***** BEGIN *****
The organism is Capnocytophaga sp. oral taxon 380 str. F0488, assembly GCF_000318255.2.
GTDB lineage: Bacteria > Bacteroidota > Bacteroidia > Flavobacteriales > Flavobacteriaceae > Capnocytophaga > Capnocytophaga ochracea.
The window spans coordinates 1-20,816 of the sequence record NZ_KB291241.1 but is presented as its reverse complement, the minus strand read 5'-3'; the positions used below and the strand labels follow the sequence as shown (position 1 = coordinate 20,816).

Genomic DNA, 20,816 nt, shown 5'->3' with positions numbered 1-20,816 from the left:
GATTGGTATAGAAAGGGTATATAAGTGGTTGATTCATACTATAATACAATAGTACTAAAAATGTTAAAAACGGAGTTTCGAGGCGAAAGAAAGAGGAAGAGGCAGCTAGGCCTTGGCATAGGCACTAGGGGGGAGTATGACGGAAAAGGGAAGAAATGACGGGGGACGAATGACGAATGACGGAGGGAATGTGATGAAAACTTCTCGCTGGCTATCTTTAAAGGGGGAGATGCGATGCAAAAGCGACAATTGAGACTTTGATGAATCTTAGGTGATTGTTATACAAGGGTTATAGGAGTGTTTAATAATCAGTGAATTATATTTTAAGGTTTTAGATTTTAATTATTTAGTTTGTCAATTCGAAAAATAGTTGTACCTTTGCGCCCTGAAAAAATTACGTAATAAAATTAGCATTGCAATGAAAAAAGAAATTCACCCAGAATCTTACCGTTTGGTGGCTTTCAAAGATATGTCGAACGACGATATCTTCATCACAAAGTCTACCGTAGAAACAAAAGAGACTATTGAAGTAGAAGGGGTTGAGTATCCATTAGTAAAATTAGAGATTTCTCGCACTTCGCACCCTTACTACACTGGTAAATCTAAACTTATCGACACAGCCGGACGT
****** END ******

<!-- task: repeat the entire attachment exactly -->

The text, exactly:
The organism is Capnocytophaga sp. oral taxon 380 str. F0488, assembly GCF_000318255.2.
GTDB lineage: Bacteria > Bacteroidota > Bacteroidia > Flavobacteriales > Flavobacteriaceae > Capnocytophaga > Capnocytophaga ochracea.
The window spans coordinates 1-20,816 of the sequence record NZ_KB291241.1 but is presented as its reverse complement, the minus strand read 5'-3'; the positions used below and the strand labels follow the sequence as shown (position 1 = coordinate 20,816).

Genomic DNA, 20,816 nt, shown 5'->3' with positions numbered 1-20,816 from the left:
GATTGGTATAGAAAGGGTATATAAGTGGTTGATTCATACTATAATACAATAGTACTAAAAATGTTAAAAACGGAGTTTCGAGGCGAAAGAAAGAGGAAGAGGCAGCTAGGCCTTGGCATAGGCACTAGGGGGGAGTATGACGGAAAAGGGAAGAAATGACGGGGGACGAATGACGAATGACGGAGGGAATGTGATGAAAACTTCTCGCTGGCTATCTTTAAAGGGGGAGATGCGATGCAAAAGCGACAATTGAGACTTTGATGAATCTTAGGTGATTGTTATACAAGGGTTATAGGAGTGTTTAATAATCAGTGAATTATATTTTAAGGTTTTAGATTTTAATTATTTAGTTTGTCAATTCGAAAAATAGTTGTACCTTTGCGCCCTGAAAAAATTACGTAATAAAATTAGCATTGCAATGAAAAAAGAAATTCACCCAGAATCTTACCGTTTGGTGGCTTTCAAAGATATGTCGAACGACGATATCTTCATCACAAAGTCTACCGTAGAAACAAAAGAGACTATTGAAGTAGAAGGGGTTGAGTATCCATTAGTAAAATTAGAGATTTCTCGCACTTCGCACCCTTACTACACTGGTAAATCTAAACTTATCGACACAGCCGGACGT